This post contains affiliate links. As an Amazon Associate, The Salt Sirens earns from qualifying purchases.
This Mares Star Liquidskin freediving mask review was first reviewed in July 2017 and updated May 2020. How has this freediving mask held up after over two years of heavy use?
As someone with a medium-sized/round face and small nose, I wanted a mask that would be easy to equalize and allow for quick nose-pinch sinus equalization. The nose portion of many freediving masks tend to be too big, making it hard to reach your nose.
I wanted a comfortable freediving mask with low volume and smaller nose pocket. The Mares Star Liquidskin matched all of my criteria and fit well, making it an obvious choice.
Best for: Freedivers with smaller faces wanting a comfortable, low-volume mask Price point: Mid-range compared to similar masks on the market Rating: 4.6/5
Materials: Mares signature Liquidskin silicone is made with two types of silicone — one rigid and one soft Lens: Glass, close to the eye, corrects for distortion Buckles: Fixed to the skirt and not the frame, making the mask more comfortable and hydrodynamic
I prepped the mask using our recommended fog prevention and de-fogging method of burning the glass lenses and scrubbing the lenses with toothpaste. So far, I’ve worn this mask in both warm and cold water temperatures and have not had a problem with fogging. The mask skirt is very soft and I’m able to make facial expressions without discomfort or flooding. Under pressure, even around 25 meters, the mask is comfortable and being such low volume, doesn’t require much air to equalize.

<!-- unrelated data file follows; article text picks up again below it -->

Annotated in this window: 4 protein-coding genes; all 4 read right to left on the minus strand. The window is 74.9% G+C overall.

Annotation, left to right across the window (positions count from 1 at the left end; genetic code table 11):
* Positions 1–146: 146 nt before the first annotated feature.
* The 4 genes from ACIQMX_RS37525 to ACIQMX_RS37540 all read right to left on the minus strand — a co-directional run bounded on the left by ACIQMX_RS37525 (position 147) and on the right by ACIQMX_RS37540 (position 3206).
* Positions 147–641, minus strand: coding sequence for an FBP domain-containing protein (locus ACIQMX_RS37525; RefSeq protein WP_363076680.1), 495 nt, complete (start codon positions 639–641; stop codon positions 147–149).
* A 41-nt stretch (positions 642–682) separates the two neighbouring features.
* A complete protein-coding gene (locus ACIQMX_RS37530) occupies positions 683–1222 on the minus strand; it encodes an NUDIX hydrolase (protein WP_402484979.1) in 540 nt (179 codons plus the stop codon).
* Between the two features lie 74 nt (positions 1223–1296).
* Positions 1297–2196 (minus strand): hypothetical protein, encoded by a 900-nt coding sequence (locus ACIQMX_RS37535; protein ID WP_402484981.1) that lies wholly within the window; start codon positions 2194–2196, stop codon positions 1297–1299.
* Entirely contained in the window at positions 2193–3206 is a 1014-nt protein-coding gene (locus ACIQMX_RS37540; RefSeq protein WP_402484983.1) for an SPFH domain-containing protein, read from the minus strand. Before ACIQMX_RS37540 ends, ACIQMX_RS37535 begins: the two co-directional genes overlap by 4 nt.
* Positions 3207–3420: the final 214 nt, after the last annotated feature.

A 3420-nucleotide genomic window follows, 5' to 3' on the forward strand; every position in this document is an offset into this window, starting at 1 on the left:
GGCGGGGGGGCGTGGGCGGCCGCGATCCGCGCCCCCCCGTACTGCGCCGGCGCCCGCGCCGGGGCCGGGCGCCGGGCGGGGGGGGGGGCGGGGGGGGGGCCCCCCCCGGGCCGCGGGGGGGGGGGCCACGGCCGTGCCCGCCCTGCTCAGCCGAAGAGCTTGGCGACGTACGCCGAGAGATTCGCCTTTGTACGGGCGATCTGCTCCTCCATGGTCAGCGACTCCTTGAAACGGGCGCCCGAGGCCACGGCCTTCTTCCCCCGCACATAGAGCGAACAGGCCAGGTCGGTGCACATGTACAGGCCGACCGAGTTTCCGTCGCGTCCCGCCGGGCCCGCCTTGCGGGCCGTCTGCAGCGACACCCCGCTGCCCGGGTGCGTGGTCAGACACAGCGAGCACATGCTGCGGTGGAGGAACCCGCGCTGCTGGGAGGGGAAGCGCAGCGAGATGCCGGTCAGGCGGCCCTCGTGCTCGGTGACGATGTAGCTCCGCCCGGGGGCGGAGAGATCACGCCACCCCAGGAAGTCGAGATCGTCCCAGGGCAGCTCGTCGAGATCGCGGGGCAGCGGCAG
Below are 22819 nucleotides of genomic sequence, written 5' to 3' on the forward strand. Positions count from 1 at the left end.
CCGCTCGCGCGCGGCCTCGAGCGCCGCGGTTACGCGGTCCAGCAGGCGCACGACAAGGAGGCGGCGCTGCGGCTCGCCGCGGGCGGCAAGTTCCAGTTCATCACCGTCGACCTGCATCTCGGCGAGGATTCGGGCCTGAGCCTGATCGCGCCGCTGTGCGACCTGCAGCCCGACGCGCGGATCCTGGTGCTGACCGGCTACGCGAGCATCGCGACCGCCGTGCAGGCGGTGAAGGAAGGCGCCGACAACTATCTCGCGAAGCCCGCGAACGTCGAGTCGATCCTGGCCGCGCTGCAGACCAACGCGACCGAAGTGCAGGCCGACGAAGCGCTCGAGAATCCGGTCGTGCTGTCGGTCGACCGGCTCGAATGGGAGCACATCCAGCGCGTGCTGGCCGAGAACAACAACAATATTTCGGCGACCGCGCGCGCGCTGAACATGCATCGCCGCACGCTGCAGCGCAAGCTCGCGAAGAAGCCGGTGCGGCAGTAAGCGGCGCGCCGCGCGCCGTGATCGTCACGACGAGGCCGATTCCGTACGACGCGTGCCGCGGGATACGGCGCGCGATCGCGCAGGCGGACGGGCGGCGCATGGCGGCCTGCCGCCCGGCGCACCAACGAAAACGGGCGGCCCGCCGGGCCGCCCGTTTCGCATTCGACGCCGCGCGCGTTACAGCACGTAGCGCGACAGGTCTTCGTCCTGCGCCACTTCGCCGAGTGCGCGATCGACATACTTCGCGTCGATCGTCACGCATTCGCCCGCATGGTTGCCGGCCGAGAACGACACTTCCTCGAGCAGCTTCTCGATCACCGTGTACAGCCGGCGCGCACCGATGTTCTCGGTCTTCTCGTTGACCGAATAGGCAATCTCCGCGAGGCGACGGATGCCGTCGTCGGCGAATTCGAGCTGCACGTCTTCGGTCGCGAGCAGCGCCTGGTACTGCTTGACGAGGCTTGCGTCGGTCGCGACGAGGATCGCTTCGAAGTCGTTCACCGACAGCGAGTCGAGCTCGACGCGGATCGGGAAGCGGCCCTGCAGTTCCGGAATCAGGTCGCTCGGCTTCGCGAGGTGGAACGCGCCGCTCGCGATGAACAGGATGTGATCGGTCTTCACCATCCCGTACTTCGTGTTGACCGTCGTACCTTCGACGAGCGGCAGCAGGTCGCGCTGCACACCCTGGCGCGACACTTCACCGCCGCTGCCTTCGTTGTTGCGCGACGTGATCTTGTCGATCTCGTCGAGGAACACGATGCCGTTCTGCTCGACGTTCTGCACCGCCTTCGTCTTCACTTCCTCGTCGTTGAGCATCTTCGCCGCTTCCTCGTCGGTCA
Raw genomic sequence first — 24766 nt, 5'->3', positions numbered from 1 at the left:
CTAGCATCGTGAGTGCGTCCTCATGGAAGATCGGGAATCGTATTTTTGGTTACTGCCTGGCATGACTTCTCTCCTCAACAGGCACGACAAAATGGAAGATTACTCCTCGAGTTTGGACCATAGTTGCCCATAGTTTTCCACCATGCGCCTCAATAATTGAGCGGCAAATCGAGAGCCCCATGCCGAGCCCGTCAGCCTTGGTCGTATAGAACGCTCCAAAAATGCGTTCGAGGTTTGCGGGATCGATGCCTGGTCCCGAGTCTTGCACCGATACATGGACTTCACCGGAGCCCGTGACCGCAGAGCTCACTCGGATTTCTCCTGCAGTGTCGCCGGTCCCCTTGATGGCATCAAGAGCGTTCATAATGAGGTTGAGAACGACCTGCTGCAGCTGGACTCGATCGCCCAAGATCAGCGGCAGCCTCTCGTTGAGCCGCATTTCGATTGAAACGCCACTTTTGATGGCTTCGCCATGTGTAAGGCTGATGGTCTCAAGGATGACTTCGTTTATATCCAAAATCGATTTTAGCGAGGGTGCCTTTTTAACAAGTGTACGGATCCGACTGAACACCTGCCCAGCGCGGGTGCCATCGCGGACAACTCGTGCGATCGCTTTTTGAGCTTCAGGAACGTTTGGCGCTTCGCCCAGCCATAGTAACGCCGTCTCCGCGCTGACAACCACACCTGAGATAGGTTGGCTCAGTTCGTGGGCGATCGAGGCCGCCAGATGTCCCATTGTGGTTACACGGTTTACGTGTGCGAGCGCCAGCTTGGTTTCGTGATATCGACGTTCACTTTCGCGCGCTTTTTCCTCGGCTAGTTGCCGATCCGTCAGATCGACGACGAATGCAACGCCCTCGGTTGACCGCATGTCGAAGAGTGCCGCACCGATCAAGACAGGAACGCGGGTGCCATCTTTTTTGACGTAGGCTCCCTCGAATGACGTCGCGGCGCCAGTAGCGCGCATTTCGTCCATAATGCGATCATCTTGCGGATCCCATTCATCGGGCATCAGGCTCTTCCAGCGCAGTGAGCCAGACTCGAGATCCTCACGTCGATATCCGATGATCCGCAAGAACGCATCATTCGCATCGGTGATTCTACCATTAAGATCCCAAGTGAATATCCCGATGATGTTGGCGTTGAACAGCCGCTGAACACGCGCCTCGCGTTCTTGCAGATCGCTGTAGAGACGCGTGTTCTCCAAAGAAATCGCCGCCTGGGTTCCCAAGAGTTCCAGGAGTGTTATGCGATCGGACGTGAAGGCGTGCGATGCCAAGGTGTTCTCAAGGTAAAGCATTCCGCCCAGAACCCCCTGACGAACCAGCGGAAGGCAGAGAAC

The strap is easy to adjust and the mask has a wide enough field-of-vision to be compatible for scuba diving as well.
The Mares Star Liquidskin frame has a very arched eyebrow area, making you give off a very Batman vibe. But hey, some people might consider that a pro. It’s also a much more stylish mask — despite the Batman look — than many of its competitors. I think only the Cressi Nano beats this mask, style-wise for similar shapes.
The only real downside is that the strap of the Mares Star Liquidskin is much thinner and feels flimsier than other masks on the market. Other freediving masks feel more durable — like you can really stretch the strap if needed. However, with this freediving mask, I wouldn’t push it.
Freediving mask review update — 2 years later: Over two years in with hundreds of dives later, this mask has held its shape and functions just as good as new. I’ve swapped this mask with many others on the market and it is one of the best. Despite the thin rubber banding, there is no warping or significant sign of wear.
Overall, the Mares Star Liquidskin freediving mask is a perfect fit for petite divers with smaller noses.